Vascular Plants of North Carolina
Account for Trumpet-creeper - Campsis radicans   (L.) Seemann ex Bureau
Members of Bignoniaceae:
Only member of Campsis in NC.
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Section 6 » Order Scrophulariales » Family Bignoniaceae
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Author(L.) Seemann ex Bureau
DistributionEssentially statewide, but of spotty distribution in the Mountains. Presumed present in all 100 counties.

A very wide range from NH, southern Ontario, and Great Plains states south to southern FL and much of TX. Present in most counties from DE west to MO and south to the Gulf Coast.
AbundanceCommon to often very common in the Coastal Plain and Piedmont, except only fairly common in the foothills. Locally common in the southern Mountains (at low elevations), but increasingly rare at higher elevations; not common in the northern Mountains.
HabitatThis is a very widespread species of semi-disturbed habitats and can be dominant in flood-scoured bottomland, floodplain, and swamp forests. It can be found in drier forest interiors, but it is more characteristic of wetland forests. It has adapted readily to man, and is now numerous in fencerows, thickets, and woodland borders. In fact, this is a somewhat weedy species that can occasionally smother native herbaceous species, especially in rich bottomland forests.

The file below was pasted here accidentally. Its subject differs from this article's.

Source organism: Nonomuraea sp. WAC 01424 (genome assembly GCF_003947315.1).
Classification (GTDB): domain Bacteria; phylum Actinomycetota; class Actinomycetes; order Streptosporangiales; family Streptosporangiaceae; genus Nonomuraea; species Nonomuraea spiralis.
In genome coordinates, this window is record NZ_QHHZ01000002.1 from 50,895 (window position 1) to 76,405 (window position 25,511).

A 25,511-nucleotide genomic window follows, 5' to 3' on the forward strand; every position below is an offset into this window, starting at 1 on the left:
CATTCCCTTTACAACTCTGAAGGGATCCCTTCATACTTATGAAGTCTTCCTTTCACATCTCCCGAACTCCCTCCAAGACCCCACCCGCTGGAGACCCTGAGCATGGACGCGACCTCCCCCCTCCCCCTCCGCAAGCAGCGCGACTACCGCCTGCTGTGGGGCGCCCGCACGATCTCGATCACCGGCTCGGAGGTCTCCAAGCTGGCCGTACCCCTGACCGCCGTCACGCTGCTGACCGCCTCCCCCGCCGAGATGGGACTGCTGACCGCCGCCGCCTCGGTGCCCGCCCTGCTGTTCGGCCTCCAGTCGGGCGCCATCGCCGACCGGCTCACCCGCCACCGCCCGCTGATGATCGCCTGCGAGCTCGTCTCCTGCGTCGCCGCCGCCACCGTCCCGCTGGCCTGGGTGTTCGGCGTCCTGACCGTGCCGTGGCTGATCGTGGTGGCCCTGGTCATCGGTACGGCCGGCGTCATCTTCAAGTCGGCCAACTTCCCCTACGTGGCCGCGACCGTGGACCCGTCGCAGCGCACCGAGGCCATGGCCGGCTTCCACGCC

See also Habitat Account for Wet Forests and Successional Fields
PhenologyBlooms in June and July, and fruits in September and October.
IdentificationThis is a very familiar vine to most people, and it is easily identified over most of the year. It is a deciduous, high-climbing woody vine, climbing the highest trees by use of aerial roots on the trunks (similar to the growth form of Poison-ivy [Toxicodendron radicans]). The very large leaves are divided into 9 or 11 large leaflets, each leaflet being serrate margined and somewhat elliptic to ovate, about 2 inches long. If you cannot identify the vine by its large and divided leaves, the very long and showy orange-red trumpet flowers are certainly unmistakable. By fall, the long and cylindrical woody capsules, reaching 6 inches long, are easily seen, dangling from the vines. As with many or most vine species, the flowers do not appear until or unless the vines have climbed well off the ground, and particularly so where the vines are in full or partial sun. In winter, the pale tan-colored and shreddy bark is quite different from other high-climbing woody vines (Bignonia, Berchemia, Vitis) which have dark brown or gray-brown bark. Finally, Trumpet-creeper vines are striated lengthwise with grooves.
Taxonomic CommentsNone. This is the only species in the genus in North America.

Other Common Name(s)Trumpet-vine
State RankS5
Global RankG5
State Status
US Status
USACE-agcpFAC link
USACE-empFAC link
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B.A. SorrieVery large climber near Deep River, White Pines Preserve; 8 inches diam. ChathamPhoto_natural

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